Now, it is more like a bouncer......... "you lot are in...... but not you; you're out"!

It's another layer of complexity.... thanks for introducing me to that :)

Re the silvering mirror.... I was first shocked at the 90% figure, until I realised that this must deal only with the light that would otherwise have left through the un-mirrored walls.
That's right no?

I note that the refractive index for flint glass is (n)1.62
I see snells law...... but how do we deal with the infinite angles of non-parallel light?
I'd simplify it into a finite number of rays and do the math from there.
Okay; I think I see what you're getting at here.

If we assume a light source, leaving the emitter, is evenly spread..... we have 180 deg of light.
Each degree accounts for 0.555% of the total.
Therefore we could do 90 equations @ 1 degree instance, to discover the light loss.

Is that it?

#### Drakkith

Staff Emeritus
2018 Award
But what is a 'ray'?
I had this image of a 'ray' not rebounding, but passing through the glass wall (or rebounding).
Now you're telling me that only part of the 'ray' is given up.

So is a 'ray', one photon wide....... is the ray a stream of photons, passing through the air in a wave?
..... and some, by chance don't reflect?
A ray is just a simplification that allows us to make the math easier. Instead of dealing with waves and interference and a lot of complex math, we can think of the light as straight little lines that will bounce around according to simple rules like Snell's law. If you divide the incoming wavefront of light into equal sections, you can assign each one its own ray and do the calculations for each one. When a ray is reflected, a portion of the light "assigned" to it is lost, being either absorbed or transmitted depending on the medium its interacting with. Think of a ray as the path that light takes, not as the light itself.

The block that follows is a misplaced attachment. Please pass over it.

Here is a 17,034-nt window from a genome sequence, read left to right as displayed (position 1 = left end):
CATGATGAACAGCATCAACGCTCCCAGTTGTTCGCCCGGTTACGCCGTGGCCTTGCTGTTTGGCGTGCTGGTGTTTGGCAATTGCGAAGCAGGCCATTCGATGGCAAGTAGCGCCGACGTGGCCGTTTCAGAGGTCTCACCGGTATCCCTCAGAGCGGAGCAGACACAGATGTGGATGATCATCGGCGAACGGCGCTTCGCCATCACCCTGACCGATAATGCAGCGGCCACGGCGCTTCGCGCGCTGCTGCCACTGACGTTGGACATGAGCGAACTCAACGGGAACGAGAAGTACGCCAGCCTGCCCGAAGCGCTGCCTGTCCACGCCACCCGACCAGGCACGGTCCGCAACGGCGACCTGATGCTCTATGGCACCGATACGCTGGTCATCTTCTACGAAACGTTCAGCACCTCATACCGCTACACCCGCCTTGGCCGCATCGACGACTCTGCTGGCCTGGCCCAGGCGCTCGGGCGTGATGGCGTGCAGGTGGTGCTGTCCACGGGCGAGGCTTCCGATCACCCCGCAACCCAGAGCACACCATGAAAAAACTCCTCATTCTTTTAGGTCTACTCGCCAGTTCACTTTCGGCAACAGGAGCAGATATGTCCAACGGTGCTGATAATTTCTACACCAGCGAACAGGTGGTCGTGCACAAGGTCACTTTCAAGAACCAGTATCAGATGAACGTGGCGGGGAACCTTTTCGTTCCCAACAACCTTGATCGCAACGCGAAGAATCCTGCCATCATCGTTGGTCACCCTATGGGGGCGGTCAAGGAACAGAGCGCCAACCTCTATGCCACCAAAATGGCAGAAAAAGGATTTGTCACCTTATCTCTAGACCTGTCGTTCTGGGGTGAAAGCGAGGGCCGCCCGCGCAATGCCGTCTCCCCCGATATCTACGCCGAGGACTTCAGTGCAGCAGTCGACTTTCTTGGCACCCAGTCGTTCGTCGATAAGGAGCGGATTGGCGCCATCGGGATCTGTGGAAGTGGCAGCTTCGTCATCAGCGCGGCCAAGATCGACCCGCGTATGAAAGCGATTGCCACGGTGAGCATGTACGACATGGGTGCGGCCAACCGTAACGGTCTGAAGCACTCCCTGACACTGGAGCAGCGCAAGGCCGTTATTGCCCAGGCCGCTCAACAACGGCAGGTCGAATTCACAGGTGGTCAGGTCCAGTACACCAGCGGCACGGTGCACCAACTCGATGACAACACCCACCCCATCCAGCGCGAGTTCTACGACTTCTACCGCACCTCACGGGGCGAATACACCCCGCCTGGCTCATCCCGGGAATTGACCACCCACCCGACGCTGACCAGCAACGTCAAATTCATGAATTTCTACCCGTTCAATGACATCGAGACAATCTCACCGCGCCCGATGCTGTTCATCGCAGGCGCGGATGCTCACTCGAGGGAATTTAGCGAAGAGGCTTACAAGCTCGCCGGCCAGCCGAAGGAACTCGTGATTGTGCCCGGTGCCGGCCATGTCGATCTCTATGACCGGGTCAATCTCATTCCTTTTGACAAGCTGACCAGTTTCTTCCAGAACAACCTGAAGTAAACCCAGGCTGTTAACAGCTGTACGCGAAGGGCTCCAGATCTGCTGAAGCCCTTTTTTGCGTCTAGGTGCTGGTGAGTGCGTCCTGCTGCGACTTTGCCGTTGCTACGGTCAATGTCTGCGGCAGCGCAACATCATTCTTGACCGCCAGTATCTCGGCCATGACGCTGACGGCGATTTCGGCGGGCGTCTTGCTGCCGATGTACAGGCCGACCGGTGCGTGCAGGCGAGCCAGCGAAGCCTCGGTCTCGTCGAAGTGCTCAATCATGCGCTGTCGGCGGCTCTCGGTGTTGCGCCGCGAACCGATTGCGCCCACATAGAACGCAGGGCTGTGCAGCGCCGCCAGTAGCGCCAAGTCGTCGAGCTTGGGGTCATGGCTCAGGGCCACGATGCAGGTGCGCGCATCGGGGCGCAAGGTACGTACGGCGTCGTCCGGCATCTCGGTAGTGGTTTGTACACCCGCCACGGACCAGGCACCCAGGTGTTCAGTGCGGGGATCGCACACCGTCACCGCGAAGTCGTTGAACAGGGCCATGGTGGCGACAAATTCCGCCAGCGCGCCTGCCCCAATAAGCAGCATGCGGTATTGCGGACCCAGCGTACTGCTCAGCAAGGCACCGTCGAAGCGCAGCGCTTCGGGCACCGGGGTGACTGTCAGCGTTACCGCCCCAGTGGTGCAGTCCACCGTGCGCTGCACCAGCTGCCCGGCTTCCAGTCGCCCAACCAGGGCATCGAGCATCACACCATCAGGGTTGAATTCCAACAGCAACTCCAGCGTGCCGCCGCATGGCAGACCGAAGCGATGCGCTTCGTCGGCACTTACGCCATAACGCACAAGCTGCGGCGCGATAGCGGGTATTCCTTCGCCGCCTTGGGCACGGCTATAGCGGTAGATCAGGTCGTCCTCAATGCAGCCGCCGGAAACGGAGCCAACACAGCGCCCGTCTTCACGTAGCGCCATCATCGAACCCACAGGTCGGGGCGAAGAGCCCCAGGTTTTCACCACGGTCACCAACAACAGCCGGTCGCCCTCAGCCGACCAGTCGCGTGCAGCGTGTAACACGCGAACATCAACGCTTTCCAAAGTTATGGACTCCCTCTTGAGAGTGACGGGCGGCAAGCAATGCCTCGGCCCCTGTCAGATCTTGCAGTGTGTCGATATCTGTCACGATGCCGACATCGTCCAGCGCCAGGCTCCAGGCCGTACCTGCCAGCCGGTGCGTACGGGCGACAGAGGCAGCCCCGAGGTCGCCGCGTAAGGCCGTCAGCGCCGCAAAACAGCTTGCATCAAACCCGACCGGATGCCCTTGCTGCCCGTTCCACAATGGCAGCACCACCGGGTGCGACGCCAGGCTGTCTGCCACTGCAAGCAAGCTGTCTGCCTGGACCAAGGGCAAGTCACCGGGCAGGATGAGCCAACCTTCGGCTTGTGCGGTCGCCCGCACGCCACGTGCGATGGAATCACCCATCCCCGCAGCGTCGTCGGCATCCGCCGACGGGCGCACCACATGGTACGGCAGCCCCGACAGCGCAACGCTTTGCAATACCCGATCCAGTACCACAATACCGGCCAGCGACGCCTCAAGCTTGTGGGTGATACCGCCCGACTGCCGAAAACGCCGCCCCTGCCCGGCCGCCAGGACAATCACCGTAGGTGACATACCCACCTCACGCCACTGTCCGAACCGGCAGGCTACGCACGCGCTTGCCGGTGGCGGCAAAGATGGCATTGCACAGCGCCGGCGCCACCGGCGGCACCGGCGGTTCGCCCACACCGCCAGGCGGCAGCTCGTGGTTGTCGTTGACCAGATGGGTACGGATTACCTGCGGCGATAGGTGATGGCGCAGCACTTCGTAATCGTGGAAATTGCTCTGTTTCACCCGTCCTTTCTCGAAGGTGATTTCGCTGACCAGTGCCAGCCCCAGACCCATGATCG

Re the silvering mirror.... I was first shocked at the 90% figure, until I realised that this must deal only with the light that would otherwise have left through the un-mirrored walls.
That's right no?
No, I mean that only 90% of ALL the light incident on the mirror will reflect. The rest is absorbed. The next reflection will reflect 90% of the remaining light, and the third reflection will reflect 90% of this remaining light. In my telescope, light bounces off of the mirrors twice, so I lose 10% of the initial light and then 10% of the remaining light, leading to only 81% of the initial light making it to the eyepiece (with further losses in the glass of the eyepiece).

Okay; I think I see what you're getting at here.